New York Yankees

The chase for Manny Machado will define the Yankees offseason

The Yankees have a number of moves they can still make this offseason, but if Brian Cashman doesn’t sign Manny Machado his winter will be a failure.

It’s entirely possible the Yankees can pass on Manny Machado and still win a World Series title in 2019. That’s how much talent Brian Cashman already has on his roster. Despite that fact, the team’s ability to ink the controversial superstar will completely determine whether or not the Yankees’ offseason will be deemed a success or failure.

That makes Wednesday a massive day for the franchise. That’s when Machado will come to the Bronx for face-to-face meetings with the team’s front office. Presumably, that will also give Hal Steinbrenner an opportunity to meet with Machado and assuage any fears he has about the player’s personality or work ethic.

There are, of course, legitimate questions about how Machado might fit in. Didi Gregorius is going to miss a good chunk of next season as he recovers from Tommy John surgery, but Cashman has been adamant that he’s the team’s shortstop of the foreseeable future. Machado could also play third base, but Miguel Andujar played well enough there in 2018 to finish second in Rookie of the Year voting. Questions over his defensive abilities could make replacing him prudent.

None of that matters when it comes to the perception of the Yankees offseason. Fans and pundits expect baseball’s richest and most historic franchise to act like it. That means they have to do whatever it takes to reel in a big fish this winter. Given the team’s apparently lack of interest in Bryce Harper, that leaves Machado as the only viable option.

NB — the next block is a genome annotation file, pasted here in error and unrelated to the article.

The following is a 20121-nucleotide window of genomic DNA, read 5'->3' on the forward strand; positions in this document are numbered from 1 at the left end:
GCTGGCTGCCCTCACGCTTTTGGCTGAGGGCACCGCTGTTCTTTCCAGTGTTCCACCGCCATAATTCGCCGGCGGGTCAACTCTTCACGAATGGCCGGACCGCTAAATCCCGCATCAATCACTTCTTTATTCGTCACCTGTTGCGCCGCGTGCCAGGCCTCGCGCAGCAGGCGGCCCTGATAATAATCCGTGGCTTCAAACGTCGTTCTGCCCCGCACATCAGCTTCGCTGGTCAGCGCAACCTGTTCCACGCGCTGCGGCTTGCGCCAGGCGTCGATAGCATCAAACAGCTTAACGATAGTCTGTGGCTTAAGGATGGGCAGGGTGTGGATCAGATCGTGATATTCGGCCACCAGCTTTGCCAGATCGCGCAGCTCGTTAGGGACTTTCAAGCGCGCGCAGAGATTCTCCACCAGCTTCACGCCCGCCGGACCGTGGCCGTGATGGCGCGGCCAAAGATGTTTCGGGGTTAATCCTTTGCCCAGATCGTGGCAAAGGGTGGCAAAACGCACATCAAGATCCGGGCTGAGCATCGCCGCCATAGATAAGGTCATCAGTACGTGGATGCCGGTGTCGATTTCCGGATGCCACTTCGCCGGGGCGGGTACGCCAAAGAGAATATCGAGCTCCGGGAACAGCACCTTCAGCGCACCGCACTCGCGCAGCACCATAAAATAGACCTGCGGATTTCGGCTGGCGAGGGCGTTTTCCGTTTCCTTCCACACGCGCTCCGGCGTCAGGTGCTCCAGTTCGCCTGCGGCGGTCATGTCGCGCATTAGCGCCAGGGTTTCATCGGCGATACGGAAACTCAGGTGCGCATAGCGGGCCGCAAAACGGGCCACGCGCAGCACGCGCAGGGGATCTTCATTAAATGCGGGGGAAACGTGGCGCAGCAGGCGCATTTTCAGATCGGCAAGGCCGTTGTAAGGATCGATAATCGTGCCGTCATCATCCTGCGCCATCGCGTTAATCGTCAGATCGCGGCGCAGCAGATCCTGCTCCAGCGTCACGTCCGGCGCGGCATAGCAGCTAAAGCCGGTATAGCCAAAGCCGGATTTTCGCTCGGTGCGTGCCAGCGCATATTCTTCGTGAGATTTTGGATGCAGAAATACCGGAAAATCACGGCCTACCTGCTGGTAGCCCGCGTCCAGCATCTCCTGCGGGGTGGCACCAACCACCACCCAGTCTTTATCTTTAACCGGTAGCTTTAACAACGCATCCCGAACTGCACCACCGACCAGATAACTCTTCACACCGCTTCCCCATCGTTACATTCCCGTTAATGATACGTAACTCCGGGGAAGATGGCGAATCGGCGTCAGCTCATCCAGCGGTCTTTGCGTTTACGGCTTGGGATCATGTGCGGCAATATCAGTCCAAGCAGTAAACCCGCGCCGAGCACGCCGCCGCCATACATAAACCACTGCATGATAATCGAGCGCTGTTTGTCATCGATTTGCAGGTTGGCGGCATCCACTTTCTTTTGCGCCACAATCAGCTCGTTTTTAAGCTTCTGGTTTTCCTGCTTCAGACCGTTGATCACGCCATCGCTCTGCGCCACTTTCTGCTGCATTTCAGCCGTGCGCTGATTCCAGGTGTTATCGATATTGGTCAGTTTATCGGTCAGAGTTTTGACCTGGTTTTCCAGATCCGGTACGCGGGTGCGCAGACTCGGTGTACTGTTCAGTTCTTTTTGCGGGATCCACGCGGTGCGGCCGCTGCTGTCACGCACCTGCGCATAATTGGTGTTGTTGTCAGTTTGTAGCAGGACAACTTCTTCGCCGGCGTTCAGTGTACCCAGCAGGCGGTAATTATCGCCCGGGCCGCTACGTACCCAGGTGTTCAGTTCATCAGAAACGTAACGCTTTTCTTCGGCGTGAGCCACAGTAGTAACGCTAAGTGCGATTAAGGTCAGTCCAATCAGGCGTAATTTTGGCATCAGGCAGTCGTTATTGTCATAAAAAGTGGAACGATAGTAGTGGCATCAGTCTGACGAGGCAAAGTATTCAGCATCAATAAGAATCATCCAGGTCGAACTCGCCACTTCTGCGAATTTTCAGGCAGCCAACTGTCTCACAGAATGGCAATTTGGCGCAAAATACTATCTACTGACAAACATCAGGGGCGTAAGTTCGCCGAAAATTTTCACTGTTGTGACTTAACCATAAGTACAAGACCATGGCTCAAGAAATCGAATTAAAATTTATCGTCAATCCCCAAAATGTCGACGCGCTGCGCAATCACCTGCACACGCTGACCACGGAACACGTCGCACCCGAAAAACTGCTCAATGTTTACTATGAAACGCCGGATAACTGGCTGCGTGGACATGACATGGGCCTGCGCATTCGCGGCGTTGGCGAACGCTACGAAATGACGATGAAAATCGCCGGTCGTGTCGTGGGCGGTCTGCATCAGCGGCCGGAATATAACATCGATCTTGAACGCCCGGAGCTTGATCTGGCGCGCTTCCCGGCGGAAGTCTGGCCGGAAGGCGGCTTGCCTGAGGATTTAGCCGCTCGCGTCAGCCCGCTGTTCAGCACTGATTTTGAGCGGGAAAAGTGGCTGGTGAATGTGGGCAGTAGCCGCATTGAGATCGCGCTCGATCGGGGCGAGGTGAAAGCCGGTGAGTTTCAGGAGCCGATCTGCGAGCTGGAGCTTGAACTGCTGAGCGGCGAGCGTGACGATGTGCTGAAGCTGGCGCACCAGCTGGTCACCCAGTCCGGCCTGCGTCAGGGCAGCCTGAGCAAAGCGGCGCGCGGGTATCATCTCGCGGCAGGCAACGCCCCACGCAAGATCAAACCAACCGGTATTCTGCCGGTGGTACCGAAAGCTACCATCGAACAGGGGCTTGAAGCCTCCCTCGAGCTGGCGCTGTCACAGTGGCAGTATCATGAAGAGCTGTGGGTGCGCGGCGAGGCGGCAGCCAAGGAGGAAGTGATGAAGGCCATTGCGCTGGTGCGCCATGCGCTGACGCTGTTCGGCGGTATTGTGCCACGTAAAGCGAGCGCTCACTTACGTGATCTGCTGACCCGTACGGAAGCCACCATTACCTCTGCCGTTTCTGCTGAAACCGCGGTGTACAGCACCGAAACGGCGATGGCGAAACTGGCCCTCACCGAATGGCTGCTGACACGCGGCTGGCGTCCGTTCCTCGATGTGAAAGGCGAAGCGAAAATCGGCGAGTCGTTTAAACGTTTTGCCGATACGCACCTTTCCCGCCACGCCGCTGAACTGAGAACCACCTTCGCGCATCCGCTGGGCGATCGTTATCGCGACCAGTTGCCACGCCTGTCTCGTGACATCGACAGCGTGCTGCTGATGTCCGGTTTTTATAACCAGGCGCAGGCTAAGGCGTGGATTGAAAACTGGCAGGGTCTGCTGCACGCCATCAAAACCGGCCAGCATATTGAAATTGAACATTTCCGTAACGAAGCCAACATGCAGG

It didn’t have to be this way for Cashman. He could’ve pulled the trigger on a massive deal to bring an ace like Corey Kluber or Noah Syndergaard to the Bronx. That kind of move would’ve cost the Yankees a fortune in terms of prospects and/or young Major League talent, but it would have gone a long way towards pacifying public pressure to acquire a star. Some observers would even have applauded Cashman for that kind of move as being more fiscally prudent than signing Machado.

Instead, Cashman opted to make a slightly lesser deal for James Paxton. That, combined with re-signing J.A. Happ and CC Sabathia seems to fill up the team’s rotation with five quality starters. The front office is still making noise that acquiring a sixth pitcher might be in the cards, but that seems more like misdirection at this point in the offseason.

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That’s precisely why Cashman faces the unfair need to sign Machado now. If he heads into 2019 with Paxton as the centerpiece of upgrading Aaron Boone’s options then questions will persist on whether or not he did enough to break the team’s World Series drought. Signing Machado might be amazingly expensive for the Yankees, but it’s a move Cashman can’t afford not to make.

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